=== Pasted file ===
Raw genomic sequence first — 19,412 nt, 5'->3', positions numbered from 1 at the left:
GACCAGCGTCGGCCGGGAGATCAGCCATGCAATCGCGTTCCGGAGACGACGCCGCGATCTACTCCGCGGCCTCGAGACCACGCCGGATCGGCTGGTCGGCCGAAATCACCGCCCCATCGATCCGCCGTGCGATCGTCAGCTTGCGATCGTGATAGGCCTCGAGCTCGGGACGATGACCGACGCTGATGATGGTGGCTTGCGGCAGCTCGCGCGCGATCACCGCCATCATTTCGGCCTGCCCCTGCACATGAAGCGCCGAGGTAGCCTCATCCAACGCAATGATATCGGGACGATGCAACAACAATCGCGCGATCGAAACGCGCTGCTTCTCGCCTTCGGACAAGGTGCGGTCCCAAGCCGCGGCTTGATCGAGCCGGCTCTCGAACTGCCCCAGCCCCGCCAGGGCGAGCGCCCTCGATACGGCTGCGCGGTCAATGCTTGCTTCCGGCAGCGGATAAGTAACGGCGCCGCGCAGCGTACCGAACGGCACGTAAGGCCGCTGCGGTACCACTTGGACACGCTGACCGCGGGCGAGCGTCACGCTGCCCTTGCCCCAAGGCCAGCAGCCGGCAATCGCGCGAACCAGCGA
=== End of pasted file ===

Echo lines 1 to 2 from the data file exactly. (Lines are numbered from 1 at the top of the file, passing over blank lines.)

Raw genomic sequence first — 19,412 nt, 5'->3', positions numbered from 1 at the left:
GACCAGCGTCGGCCGGGAGATCAGCCATGCAATCGCGTTCCGGAGACGACGCCGCGATCTACTCCGCGGCCTCGAGACCACGCCGGATCGGCTGGTCGGCCGAAATCACCGCCCCATCGATCCGCCGTGCGATCGTCAGCTTGCGATCGTGATAGGCCTCGAGCTCGGGACGATGACCGACGCTGATGATGGTGGCTTGCGGCAGCTCGCGCGCGATCACCGCCATCATTTCGGCCTGCCCCTGCACATGAAGCGCCGAGGTAGCCTCATCCAACGCAATGATATCGGGACGATGCAACAACAATCGCGCGATCGAAACGCGCTGCTTCTCGCCTTCGGACAAGGTGCGGTCCCAAGCCGCGGCTTGATCGAGCCGGCTCTCGAACTGCCCCAGCCCCGCCAGGGCGAGCGCCCTCGATACGGCTGCGCGGTCAATGCTTGCTTCCGGCAGCGGATAAGTAACGGCGCCGCGCAGCGTACCGAACGGCACGTAAGGCCGCTGCGGTACCACTTGGACACGCTGACCGCGGGCGAGCGTCACGCTGCCCTTGCCCCAAGGCCAGCAGCCGGCAATCGCGCGAACCAGCGA